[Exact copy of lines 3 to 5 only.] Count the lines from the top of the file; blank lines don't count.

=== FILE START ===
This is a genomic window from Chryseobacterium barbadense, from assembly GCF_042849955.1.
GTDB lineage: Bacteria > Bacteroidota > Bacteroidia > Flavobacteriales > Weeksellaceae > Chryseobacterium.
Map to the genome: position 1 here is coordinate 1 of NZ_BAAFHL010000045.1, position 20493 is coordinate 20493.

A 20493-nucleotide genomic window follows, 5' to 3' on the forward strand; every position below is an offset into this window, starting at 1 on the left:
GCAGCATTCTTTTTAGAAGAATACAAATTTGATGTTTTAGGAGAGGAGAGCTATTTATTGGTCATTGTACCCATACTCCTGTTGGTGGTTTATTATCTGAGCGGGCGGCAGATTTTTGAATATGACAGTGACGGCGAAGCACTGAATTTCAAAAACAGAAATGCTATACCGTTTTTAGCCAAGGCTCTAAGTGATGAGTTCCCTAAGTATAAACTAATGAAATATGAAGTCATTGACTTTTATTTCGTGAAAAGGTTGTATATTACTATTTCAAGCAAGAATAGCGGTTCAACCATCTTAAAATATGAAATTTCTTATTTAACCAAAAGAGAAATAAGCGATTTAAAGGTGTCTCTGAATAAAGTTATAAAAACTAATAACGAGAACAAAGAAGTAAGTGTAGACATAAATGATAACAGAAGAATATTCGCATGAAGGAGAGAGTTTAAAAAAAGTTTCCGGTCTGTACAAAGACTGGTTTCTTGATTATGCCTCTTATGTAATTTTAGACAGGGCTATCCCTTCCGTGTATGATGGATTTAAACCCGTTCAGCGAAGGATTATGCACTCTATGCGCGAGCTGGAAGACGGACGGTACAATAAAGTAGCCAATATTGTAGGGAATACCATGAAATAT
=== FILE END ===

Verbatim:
Map to the genome: position 1 here is coordinate 1 of NZ_BAAFHL010000045.1, position 20493 is coordinate 20493.

A 20493-nucleotide genomic window follows, 5' to 3' on the forward strand; every position below is an offset into this window, starting at 1 on the left:
GCAGCATTCTTTTTAGAAGAATACAAATTTGATGTTTTAGGAGAGGAGAGCTATTTATTGGTCATTGTACCCATACTCCTGTTGGTGGTTTATTATCTGAGCGGGCGGCAGATTTTTGAATATGACAGTGACGGCGAAGCACTGAATTTCAAAAACAGAAATGCTATACCGTTTTTAGCCAAGGCTCTAAGTGATGAGTTCCCTAAGTATAAACTAATGAAATATGAAGTCATTGACTTTTATTTCGTGAAAAGGTTGTATATTACTATTTCAAGCAAGAATAGCGGTTCAACCATCTTAAAATATGAAATTTCTTATTTAACCAAAAGAGAAATAAGCGATTTAAAGGTGTCTCTGAATAAAGTTATAAAAACTAATAACGAGAACAAAGAAGTAAGTGTAGACATAAATGATAACAGAAGAATATTCGCATGAAGGAGAGAGTTTAAAAAAAGTTTCCGGTCTGTACAAAGACTGGTTTCTTGATTATGCCTCTTATGTAATTTTAGACAGGGCTATCCCTTCCGTGTATGATGGATTTAAACCCGTTCAGCGAAGGATTATGCACTCTATGCGCGAGCTGGAAGACGGACGGTACAATAAAGTAGCCAATATTGTAGGGAATACCATGAAATAT